Ball?, C.; Acar, M.; Caglar, F.; Tan, E.; Onol, B.; Karan, H.; Unal, Y. S.

2012-04-01

85

Waves in Ice Forecasting for Arctic Operators  

NASA Astrophysics Data System (ADS)

Sea ice cover is becoming increasingly weak and fragmented during the summer in the Arctic Ocean. This presents new opportunities for offshore engineering activities and shipping routes. However, operational forecasting models do not include waves in the partially ice-covered ocean, or their impact on the ice cover, which severely compromises the safety of potential human activities in these regions. Wave-ice interactions are composed of two coupled processes. First, ice floes cause wave energy to attenuate. Second, wave motion imposes strains on the ice cover, which can fracture the ice into small floes. We have developed the first model that incorporates both wave attenuation and ice fracture. The model predicts the evolution of the wave spectrum in the ice-covered ocean and the floe size distribution in the initial 10s to 100s of kilometers of ice-covered ocean, where waves control the maximum floe size allowable. The model is currently being nested in areas of operational interest in a pan-Artic ice-ocean model.

Dumont, D.; Williams, T.; Bennetts, L.

2013-12-01

86

Wind Speed Forecasting for Power System Operation  

E-print Network

In order to support large-scale integration of wind power into current electric energy system, accurate wind speed forecasting is essential, because the high variation and limited predictability of wind pose profound challenges to the power system...

Zhu, Xinxin

2013-07-22

87

Utilizing Operational and Improved Remote Sensing Measurements to Assess Air Quality Monitoring Model Forecasts  

NASA Astrophysics Data System (ADS)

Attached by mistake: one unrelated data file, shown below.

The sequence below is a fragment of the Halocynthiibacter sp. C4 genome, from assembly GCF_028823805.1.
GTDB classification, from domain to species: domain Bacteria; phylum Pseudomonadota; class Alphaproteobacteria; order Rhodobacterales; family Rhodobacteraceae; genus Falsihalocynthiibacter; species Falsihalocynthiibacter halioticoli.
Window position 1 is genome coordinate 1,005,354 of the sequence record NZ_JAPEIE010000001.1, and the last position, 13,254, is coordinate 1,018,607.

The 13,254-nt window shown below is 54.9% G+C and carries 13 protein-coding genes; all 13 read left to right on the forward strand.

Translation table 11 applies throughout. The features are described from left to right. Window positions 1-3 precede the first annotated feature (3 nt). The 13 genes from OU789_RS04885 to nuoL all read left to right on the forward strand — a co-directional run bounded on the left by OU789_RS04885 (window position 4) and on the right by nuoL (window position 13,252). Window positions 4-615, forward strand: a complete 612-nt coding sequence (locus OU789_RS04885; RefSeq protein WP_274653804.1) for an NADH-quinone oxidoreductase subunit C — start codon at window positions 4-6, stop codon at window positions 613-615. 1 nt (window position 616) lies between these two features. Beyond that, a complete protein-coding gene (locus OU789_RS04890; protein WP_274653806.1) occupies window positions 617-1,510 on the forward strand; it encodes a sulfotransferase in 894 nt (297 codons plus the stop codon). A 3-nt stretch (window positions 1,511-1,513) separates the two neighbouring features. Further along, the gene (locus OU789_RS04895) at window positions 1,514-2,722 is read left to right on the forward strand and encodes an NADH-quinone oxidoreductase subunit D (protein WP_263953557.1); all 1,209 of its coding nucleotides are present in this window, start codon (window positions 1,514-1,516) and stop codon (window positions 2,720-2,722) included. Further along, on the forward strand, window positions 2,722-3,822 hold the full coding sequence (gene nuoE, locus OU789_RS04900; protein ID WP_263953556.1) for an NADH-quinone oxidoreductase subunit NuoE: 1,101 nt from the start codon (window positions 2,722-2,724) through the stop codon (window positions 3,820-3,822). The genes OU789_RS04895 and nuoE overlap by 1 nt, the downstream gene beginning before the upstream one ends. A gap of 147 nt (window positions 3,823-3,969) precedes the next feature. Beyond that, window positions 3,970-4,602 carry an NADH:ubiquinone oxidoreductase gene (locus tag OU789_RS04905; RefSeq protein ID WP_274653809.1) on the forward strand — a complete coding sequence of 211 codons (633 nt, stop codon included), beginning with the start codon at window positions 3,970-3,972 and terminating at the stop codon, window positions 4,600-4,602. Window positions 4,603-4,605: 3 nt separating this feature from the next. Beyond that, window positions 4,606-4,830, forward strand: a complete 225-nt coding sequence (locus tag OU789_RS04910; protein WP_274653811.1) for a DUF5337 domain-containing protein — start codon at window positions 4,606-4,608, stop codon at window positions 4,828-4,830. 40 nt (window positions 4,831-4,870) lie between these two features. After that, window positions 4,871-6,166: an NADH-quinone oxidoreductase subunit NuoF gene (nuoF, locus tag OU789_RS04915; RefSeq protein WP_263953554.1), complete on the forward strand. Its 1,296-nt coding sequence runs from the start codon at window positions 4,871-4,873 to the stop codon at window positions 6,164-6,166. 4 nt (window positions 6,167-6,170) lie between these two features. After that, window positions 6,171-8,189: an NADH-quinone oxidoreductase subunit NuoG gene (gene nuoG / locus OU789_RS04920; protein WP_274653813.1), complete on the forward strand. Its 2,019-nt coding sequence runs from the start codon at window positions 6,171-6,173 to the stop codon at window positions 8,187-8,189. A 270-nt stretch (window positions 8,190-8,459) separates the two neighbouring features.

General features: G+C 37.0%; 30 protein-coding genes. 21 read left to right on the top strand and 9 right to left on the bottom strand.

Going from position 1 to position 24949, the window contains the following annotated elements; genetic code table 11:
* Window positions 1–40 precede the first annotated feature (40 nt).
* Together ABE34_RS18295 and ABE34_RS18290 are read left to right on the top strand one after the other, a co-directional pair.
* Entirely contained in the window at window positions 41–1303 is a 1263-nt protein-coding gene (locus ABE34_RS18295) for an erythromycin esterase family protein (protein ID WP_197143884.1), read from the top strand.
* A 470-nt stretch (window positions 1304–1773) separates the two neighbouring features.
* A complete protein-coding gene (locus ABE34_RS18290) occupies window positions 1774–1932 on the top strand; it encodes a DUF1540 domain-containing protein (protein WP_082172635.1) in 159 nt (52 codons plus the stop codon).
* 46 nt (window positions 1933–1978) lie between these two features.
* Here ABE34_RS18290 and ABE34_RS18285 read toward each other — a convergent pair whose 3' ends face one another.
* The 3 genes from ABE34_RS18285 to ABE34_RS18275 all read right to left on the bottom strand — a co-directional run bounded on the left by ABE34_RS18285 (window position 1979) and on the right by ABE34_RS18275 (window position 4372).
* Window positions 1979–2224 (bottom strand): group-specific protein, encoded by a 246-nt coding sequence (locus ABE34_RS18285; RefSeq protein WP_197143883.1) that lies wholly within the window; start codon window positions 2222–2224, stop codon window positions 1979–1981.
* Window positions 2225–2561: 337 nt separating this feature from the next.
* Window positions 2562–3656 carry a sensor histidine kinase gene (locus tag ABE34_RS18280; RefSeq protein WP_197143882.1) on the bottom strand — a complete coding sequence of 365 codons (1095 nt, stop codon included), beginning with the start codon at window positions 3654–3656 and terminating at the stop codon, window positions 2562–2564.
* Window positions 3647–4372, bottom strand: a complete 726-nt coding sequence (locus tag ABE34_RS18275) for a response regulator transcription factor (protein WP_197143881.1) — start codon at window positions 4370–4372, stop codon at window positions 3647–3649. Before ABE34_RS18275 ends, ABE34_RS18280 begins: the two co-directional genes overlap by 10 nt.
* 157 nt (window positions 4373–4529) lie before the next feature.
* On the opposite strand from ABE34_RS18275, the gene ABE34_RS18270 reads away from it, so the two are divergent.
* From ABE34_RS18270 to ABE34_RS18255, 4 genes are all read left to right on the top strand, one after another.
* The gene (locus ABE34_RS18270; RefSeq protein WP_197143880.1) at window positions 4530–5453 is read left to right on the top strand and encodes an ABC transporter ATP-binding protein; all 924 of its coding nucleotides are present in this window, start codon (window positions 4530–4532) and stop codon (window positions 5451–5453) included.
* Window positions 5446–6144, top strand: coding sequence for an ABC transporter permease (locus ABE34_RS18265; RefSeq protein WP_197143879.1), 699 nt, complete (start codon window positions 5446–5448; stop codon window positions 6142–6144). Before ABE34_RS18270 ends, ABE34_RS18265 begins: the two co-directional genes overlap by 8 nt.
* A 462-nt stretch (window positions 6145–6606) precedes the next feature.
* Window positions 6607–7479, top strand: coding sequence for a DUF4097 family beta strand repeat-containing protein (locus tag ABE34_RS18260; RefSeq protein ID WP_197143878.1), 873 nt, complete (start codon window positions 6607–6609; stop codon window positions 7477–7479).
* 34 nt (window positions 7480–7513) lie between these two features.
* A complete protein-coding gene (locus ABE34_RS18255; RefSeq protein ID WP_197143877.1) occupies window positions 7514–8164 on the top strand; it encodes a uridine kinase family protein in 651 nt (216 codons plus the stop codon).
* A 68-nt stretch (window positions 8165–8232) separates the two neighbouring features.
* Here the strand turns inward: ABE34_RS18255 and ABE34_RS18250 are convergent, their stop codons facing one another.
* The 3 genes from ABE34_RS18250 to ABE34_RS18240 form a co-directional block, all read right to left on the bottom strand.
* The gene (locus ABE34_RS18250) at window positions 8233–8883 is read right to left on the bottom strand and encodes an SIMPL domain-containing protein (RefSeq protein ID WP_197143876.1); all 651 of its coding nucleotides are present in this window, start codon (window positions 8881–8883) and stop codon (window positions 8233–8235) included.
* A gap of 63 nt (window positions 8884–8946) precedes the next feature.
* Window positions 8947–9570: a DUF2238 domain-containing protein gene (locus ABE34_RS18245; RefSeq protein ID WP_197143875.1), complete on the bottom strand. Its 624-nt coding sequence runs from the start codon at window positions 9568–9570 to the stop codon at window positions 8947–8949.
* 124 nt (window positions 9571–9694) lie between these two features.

Air quality model forecasts from Weather Research and Forecast (WRF) and Community Multiscale Air Quality (CMAQ) are often used to support air quality applications such as regulatory issues and scientific inquiries on atmospheric science processes. In urban environments, these models become more complex due to the inherent complexity of the land surface coupling and the enhanced pollutants emissions. This makes it very difficult to diagnose the model, if the surface parameter forecasts such as PM2.5 (particulate matter with aerodynamic diameter less than 2.5 microm) are not accurate. For this reason, getting accurate boundary layer dynamic forecasts is as essential as quantifying realistic pollutants emissions. In this thesis, we explore the usefulness of vertical sounding measurements on assessing meteorological and air quality forecast models. In particular, we focus on assessing the WRF model (12km x 12km) coupled with the CMAQ model for the urban New York City (NYC) area using multiple vertical profiling and column integrated remote sensing measurements. This assessment is helpful in probing the root causes for WRF-CMAQ overestimates of surface PM2.5 occurring both predawn and post-sunset in the NYC area during the summer. In particular, we find that the significant underestimates in the WRF PBL height forecast is a key factor in explaining this anomaly. On the other hand, the model predictions of the PBL height during daytime when convective heating dominates were found to be highly correlated to lidar derived PBL height with minimal bias. Additional topics covered in this thesis include mathematical method using direct Mie scattering approach to convert aerosol microphysical properties from CMAQ into optical parameters making direct comparisons with lidar and multispectral radiometers feasible. Finally, we explore some tentative ideas on combining visible (VIS) and mid-infrared (MIR) sensors to better separate aerosols into fine and coarse modes.